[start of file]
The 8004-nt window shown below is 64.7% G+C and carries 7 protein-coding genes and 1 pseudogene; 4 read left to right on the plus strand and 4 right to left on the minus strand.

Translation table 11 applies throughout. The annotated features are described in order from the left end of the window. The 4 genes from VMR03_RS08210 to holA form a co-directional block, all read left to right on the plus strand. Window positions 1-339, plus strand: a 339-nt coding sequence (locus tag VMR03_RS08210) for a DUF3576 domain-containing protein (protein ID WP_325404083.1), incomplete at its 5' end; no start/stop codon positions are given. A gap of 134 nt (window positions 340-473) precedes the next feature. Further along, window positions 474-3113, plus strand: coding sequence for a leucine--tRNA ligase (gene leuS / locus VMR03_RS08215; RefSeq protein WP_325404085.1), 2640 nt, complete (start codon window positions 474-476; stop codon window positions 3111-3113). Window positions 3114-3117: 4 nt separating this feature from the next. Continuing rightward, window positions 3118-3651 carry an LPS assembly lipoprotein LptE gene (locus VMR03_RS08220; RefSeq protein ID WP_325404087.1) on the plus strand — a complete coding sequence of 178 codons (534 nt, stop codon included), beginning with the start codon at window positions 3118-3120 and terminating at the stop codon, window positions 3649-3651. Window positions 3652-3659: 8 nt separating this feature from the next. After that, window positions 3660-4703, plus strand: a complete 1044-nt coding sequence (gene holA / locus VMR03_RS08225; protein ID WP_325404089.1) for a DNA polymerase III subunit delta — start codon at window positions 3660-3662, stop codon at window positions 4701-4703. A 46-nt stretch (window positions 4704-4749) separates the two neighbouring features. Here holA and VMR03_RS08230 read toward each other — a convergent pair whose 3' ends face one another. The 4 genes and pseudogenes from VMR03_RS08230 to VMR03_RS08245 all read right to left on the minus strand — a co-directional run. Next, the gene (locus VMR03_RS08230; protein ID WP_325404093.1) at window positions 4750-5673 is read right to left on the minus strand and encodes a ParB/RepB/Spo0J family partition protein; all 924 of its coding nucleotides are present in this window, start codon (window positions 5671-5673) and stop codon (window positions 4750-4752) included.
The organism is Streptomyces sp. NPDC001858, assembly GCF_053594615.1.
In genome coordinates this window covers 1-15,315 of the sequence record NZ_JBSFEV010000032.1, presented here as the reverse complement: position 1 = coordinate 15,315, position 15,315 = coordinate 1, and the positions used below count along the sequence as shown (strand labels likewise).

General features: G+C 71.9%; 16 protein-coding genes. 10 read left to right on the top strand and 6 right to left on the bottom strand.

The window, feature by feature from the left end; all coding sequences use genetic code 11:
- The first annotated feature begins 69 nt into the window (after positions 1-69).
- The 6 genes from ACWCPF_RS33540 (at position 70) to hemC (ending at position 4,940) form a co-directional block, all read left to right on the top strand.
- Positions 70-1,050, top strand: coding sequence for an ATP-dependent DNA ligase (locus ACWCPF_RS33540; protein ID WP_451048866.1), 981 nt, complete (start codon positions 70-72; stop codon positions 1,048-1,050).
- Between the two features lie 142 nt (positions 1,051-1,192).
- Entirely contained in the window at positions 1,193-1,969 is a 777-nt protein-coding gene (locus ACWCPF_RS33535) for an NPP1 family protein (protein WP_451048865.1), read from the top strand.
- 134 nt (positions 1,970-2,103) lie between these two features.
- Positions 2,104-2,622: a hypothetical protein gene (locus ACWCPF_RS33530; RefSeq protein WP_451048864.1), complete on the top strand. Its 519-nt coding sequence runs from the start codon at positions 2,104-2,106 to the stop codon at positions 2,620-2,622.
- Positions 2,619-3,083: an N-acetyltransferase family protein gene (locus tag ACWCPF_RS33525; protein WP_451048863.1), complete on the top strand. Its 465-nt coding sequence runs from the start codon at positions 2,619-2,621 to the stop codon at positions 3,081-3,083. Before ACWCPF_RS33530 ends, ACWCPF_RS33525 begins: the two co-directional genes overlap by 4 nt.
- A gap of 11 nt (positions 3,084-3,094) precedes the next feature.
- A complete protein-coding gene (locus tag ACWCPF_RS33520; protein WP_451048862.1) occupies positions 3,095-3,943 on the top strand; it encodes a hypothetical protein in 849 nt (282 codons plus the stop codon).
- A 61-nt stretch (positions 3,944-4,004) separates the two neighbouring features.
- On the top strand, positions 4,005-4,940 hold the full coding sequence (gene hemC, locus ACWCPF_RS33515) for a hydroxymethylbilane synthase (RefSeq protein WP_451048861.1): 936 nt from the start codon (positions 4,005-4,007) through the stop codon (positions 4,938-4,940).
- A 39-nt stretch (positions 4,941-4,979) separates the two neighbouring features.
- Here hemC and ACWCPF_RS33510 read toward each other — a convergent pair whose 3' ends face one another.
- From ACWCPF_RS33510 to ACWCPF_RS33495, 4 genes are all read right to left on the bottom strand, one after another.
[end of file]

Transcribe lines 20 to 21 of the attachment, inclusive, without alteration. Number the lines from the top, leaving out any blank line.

- Here hemC and ACWCPF_RS33510 read toward each other — a convergent pair whose 3' ends face one another.
- From ACWCPF_RS33510 to ACWCPF_RS33495, 4 genes are all read right to left on the bottom strand, one after another.